Private Sector, Public Wars

By Bartels, Elizabeth | Stability Operations, September/October 2008 | Go to article overview

Private Sector, Public Wars

Bartels, Elizabeth, Stability Operations

An Interview with Dr. James Jay Carafano

JAMES Jay Carafano is a leading expert in defense and homeland security at The Heritage Foundation. Recognising that the war against terrorism will be a protracted conflict, Carafano 's research focuses on developing the national security that the nation needs to secure the longterm interests of the United States -protecting its citizens, providing for economic growth, and pnserving civil liberties. ?? accomplished historian and teacher, Carafano was an Assistant Professor at the U.S. Military Academy in West Point, N.Y., and served as Director of Military Studies at the Army's Center of Military History. He also taught at Mount Saint Mary College in New York and served as a Fleet Professor at the U.S. Naval War College. He is a Visiting Professor at the National Defense University and Georgetown University. Carafano is the author of several military books, history books and studies. His latest is Private Sector/ Public Wars: Contracting in Combat-Iraq, Afghanistan and Future Conflicts, a rigorous study of the role of contractors on the battlefield and their impact on military effectiveness and civil society.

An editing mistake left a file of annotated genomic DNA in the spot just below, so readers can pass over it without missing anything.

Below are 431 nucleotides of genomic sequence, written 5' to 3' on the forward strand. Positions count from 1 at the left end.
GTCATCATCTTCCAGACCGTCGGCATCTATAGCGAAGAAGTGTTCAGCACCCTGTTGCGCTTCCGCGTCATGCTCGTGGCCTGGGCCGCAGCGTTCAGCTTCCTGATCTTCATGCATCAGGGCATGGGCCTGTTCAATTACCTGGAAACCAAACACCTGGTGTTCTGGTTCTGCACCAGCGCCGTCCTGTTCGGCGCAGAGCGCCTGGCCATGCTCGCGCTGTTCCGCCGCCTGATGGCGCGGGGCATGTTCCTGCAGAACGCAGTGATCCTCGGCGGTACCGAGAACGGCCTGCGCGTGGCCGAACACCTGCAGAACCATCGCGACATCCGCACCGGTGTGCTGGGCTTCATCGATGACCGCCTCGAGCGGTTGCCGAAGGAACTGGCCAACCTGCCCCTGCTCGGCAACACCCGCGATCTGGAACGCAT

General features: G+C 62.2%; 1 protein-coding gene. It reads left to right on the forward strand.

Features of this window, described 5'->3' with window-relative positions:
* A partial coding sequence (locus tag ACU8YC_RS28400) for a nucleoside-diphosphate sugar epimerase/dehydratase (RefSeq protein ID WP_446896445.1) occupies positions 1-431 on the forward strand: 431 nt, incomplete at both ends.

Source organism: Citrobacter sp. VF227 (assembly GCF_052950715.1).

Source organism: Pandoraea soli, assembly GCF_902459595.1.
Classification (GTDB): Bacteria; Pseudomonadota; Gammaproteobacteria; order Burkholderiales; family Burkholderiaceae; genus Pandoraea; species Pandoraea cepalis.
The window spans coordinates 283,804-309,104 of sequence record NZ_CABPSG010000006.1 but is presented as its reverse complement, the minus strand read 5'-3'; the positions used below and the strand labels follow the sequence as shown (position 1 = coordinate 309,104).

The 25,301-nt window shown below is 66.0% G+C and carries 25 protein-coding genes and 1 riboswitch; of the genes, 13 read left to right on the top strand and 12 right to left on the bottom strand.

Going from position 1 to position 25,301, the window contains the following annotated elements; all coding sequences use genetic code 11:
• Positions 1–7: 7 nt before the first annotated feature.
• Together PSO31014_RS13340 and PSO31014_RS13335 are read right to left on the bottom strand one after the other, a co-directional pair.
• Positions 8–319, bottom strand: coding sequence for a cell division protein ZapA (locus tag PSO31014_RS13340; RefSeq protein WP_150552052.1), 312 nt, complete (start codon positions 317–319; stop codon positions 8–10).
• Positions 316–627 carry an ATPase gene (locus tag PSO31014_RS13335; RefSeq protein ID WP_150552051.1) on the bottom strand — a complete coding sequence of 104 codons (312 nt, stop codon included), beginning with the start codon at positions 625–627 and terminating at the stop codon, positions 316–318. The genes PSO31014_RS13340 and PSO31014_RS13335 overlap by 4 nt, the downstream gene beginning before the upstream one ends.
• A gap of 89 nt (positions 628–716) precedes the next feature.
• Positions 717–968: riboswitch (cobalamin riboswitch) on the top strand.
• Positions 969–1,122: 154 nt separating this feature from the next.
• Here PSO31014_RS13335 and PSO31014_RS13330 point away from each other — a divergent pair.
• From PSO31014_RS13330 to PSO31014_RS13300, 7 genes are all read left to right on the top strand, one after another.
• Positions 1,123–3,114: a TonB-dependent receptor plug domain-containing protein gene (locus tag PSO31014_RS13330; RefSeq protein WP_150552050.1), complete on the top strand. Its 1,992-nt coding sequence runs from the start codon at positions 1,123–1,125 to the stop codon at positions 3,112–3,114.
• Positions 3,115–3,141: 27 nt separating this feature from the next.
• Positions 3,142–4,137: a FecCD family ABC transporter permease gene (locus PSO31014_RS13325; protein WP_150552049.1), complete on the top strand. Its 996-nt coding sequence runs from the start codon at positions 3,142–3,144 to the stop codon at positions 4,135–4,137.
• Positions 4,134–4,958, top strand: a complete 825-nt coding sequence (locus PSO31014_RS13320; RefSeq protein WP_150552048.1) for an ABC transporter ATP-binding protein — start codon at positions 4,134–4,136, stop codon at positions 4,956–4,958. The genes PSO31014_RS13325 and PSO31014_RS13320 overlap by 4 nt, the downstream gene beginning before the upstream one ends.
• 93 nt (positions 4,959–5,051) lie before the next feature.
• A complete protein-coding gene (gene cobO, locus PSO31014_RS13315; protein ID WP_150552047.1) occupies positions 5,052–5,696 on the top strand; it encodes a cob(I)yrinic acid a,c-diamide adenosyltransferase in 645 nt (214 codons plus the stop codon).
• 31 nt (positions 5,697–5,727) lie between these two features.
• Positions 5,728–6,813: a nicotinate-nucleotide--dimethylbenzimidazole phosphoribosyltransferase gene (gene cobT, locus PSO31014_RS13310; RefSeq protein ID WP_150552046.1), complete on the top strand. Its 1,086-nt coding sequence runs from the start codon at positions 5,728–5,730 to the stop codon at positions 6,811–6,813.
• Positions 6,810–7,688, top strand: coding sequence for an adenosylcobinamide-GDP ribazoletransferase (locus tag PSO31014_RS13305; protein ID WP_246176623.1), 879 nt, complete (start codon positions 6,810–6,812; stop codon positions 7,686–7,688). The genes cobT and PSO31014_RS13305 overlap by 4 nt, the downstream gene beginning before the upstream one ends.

JIPO: What drew you to contracting as a research subject, given your focus on defense and military history?

Carafano: Hentage is a nonprofit, nonpartisan foundation that has worked on national security issues since it was created 30 years ago. After the outbreak of the Iraq War, one of the issues that there was a lot of concern and discussion on was the role of contractors. We spent a good amount of time investigating and decided that defense contracting was not this massive problem that people popularly perceive, or has been portrayed in the press.

But, as a military historian, I found the issue quite fascinating because what I saw happening had much larger imports beyond Iraq. I think this is reflective of a much, much larger trend, which is a fundamentally different way of conducting warfare. If you look with a truly long term view, particularly in the Western way of war, I think you can argue that since the fall of the Roman empire there have been only three different ways we fight wars, marked by shifts in the sharing of responsibility between the public sphere and the private sphere.